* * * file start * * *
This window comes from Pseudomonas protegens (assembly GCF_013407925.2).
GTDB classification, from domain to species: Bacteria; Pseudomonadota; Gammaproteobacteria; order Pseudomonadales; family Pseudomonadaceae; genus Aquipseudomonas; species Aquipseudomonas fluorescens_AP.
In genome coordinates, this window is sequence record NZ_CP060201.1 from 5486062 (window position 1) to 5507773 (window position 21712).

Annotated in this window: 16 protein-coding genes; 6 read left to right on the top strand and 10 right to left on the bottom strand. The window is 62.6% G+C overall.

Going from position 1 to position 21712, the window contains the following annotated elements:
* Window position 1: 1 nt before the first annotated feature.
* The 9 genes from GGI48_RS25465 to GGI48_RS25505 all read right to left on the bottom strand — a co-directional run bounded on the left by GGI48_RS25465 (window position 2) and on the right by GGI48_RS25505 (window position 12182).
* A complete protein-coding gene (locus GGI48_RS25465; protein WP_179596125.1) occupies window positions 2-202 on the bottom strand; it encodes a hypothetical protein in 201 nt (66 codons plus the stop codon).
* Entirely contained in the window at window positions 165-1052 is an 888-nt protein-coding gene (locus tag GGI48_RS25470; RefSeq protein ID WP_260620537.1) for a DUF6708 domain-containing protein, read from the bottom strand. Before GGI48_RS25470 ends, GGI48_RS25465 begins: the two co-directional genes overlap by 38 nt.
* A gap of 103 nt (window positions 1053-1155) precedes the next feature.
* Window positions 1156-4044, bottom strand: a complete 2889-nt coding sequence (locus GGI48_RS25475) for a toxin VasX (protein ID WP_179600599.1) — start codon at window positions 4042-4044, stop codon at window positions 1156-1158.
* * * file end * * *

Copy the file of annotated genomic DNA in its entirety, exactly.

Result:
This window comes from Pseudomonas protegens (assembly GCF_013407925.2).
GTDB classification, from domain to species: Bacteria; Pseudomonadota; Gammaproteobacteria; order Pseudomonadales; family Pseudomonadaceae; genus Aquipseudomonas; species Aquipseudomonas fluorescens_AP.
In genome coordinates, this window is sequence record NZ_CP060201.1 from 5486062 (window position 1) to 5507773 (window position 21712).

Annotated in this window: 16 protein-coding genes; 6 read left to right on the top strand and 10 right to left on the bottom strand. The window is 62.6% G+C overall.

Going from position 1 to position 21712, the window contains the following annotated elements:
* Window position 1: 1 nt before the first annotated feature.
* The 9 genes from GGI48_RS25465 to GGI48_RS25505 all read right to left on the bottom strand — a co-directional run bounded on the left by GGI48_RS25465 (window position 2) and on the right by GGI48_RS25505 (window position 12182).
* A complete protein-coding gene (locus GGI48_RS25465; protein WP_179596125.1) occupies window positions 2-202 on the bottom strand; it encodes a hypothetical protein in 201 nt (66 codons plus the stop codon).
* Entirely contained in the window at window positions 165-1052 is an 888-nt protein-coding gene (locus tag GGI48_RS25470; RefSeq protein ID WP_260620537.1) for a DUF6708 domain-containing protein, read from the bottom strand. Before GGI48_RS25470 ends, GGI48_RS25465 begins: the two co-directional genes overlap by 38 nt.
* A gap of 103 nt (window positions 1053-1155) precedes the next feature.
* Window positions 1156-4044, bottom strand: a complete 2889-nt coding sequence (locus GGI48_RS25475) for a toxin VasX (protein ID WP_179600599.1) — start codon at window positions 4042-4044, stop codon at window positions 1156-1158.